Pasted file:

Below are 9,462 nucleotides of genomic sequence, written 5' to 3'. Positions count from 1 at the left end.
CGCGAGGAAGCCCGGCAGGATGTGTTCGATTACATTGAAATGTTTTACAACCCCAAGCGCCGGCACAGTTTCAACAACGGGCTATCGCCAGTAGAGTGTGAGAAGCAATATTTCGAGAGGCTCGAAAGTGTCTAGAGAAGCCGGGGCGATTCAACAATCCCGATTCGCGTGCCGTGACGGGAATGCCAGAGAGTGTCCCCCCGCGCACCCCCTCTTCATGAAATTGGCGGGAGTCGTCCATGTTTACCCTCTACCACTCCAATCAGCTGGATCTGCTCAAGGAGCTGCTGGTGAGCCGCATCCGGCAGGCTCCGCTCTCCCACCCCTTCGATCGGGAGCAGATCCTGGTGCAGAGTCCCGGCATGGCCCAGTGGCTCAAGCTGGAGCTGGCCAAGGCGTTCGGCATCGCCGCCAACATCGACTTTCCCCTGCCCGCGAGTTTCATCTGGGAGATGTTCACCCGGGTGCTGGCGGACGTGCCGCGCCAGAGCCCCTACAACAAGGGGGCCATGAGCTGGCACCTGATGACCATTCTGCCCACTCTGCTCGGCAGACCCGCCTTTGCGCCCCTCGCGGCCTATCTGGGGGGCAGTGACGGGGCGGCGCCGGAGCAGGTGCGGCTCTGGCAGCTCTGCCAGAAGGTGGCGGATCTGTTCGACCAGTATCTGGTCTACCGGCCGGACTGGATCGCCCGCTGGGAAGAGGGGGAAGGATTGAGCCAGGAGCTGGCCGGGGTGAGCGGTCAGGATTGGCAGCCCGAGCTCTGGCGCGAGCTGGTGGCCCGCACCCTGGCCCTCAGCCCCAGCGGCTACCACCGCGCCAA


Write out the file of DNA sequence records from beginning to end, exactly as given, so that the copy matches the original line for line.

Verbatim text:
Below are 9,462 nucleotides of genomic sequence, written 5' to 3'. Positions count from 1 at the left end.
CGCGAGGAAGCCCGGCAGGATGTGTTCGATTACATTGAAATGTTTTACAACCCCAAGCGCCGGCACAGTTTCAACAACGGGCTATCGCCAGTAGAGTGTGAGAAGCAATATTTCGAGAGGCTCGAAAGTGTCTAGAGAAGCCGGGGCGATTCAACAATCCCGATTCGCGTGCCGTGACGGGAATGCCAGAGAGTGTCCCCCCGCGCACCCCCTCTTCATGAAATTGGCGGGAGTCGTCCATGTTTACCCTCTACCACTCCAATCAGCTGGATCTGCTCAAGGAGCTGCTGGTGAGCCGCATCCGGCAGGCTCCGCTCTCCCACCCCTTCGATCGGGAGCAGATCCTGGTGCAGAGTCCCGGCATGGCCCAGTGGCTCAAGCTGGAGCTGGCCAAGGCGTTCGGCATCGCCGCCAACATCGACTTTCCCCTGCCCGCGAGTTTCATCTGGGAGATGTTCACCCGGGTGCTGGCGGACGTGCCGCGCCAGAGCCCCTACAACAAGGGGGCCATGAGCTGGCACCTGATGACCATTCTGCCCACTCTGCTCGGCAGACCCGCCTTTGCGCCCCTCGCGGCCTATCTGGGGGGCAGTGACGGGGCGGCGCCGGAGCAGGTGCGGCTCTGGCAGCTCTGCCAGAAGGTGGCGGATCTGTTCGACCAGTATCTGGTCTACCGGCCGGACTGGATCGCCCGCTGGGAAGAGGGGGAAGGATTGAGCCAGGAGCTGGCCGGGGTGAGCGGTCAGGATTGGCAGCCCGAGCTCTGGCGCGAGCTGGTGGCCCGCACCCTGGCCCTCAGCCCCAGCGGCTACCACCGCGCCAA